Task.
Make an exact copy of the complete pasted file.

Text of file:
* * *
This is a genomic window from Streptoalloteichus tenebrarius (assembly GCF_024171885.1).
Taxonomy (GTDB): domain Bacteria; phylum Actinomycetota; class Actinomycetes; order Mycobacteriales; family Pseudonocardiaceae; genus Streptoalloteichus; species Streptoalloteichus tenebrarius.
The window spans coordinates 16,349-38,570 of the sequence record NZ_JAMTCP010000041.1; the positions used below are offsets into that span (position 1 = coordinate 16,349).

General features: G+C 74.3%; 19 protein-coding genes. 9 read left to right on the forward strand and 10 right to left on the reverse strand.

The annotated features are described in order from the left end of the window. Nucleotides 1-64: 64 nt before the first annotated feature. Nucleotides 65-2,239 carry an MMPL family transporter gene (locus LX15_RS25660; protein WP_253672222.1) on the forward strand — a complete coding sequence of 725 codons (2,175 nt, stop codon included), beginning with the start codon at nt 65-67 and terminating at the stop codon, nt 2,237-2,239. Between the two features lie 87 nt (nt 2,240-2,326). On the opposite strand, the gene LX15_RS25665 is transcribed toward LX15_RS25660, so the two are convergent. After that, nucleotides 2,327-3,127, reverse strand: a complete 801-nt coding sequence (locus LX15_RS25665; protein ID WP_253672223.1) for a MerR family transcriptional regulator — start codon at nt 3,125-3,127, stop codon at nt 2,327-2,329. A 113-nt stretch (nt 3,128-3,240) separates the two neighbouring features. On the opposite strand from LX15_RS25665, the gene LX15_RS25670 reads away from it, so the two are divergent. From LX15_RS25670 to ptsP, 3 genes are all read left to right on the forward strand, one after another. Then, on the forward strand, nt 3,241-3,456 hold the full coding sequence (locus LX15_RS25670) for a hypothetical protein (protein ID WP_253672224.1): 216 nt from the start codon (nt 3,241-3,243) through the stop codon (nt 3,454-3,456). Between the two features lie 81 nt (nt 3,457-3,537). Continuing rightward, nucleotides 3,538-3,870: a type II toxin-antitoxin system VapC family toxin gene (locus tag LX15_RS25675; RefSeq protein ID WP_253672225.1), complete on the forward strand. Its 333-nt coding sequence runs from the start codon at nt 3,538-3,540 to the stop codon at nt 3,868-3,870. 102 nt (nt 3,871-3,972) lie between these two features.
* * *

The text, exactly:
This is a genomic window from Streptoalloteichus tenebrarius (assembly GCF_024171885.1).
Taxonomy (GTDB): domain Bacteria; phylum Actinomycetota; class Actinomycetes; order Mycobacteriales; family Pseudonocardiaceae; genus Streptoalloteichus; species Streptoalloteichus tenebrarius.
The window spans coordinates 16,349-38,570 of the sequence record NZ_JAMTCP010000041.1; the positions used below are offsets into that span (position 1 = coordinate 16,349).

General features: G+C 74.3%; 19 protein-coding genes. 9 read left to right on the forward strand and 10 right to left on the reverse strand.

The annotated features are described in order from the left end of the window. Nucleotides 1-64: 64 nt before the first annotated feature. Nucleotides 65-2,239 carry an MMPL family transporter gene (locus LX15_RS25660; protein WP_253672222.1) on the forward strand — a complete coding sequence of 725 codons (2,175 nt, stop codon included), beginning with the start codon at nt 65-67 and terminating at the stop codon, nt 2,237-2,239. Between the two features lie 87 nt (nt 2,240-2,326). On the opposite strand, the gene LX15_RS25665 is transcribed toward LX15_RS25660, so the two are convergent. After that, nucleotides 2,327-3,127, reverse strand: a complete 801-nt coding sequence (locus LX15_RS25665; protein ID WP_253672223.1) for a MerR family transcriptional regulator — start codon at nt 3,125-3,127, stop codon at nt 2,327-2,329. A 113-nt stretch (nt 3,128-3,240) separates the two neighbouring features. On the opposite strand from LX15_RS25665, the gene LX15_RS25670 reads away from it, so the two are divergent. From LX15_RS25670 to ptsP, 3 genes are all read left to right on the forward strand, one after another. Then, on the forward strand, nt 3,241-3,456 hold the full coding sequence (locus LX15_RS25670) for a hypothetical protein (protein ID WP_253672224.1): 216 nt from the start codon (nt 3,241-3,243) through the stop codon (nt 3,454-3,456). Between the two features lie 81 nt (nt 3,457-3,537). Continuing rightward, nucleotides 3,538-3,870: a type II toxin-antitoxin system VapC family toxin gene (locus tag LX15_RS25675; RefSeq protein ID WP_253672225.1), complete on the forward strand. Its 333-nt coding sequence runs from the start codon at nt 3,538-3,540 to the stop codon at nt 3,868-3,870. 102 nt (nt 3,871-3,972) lie between these two features.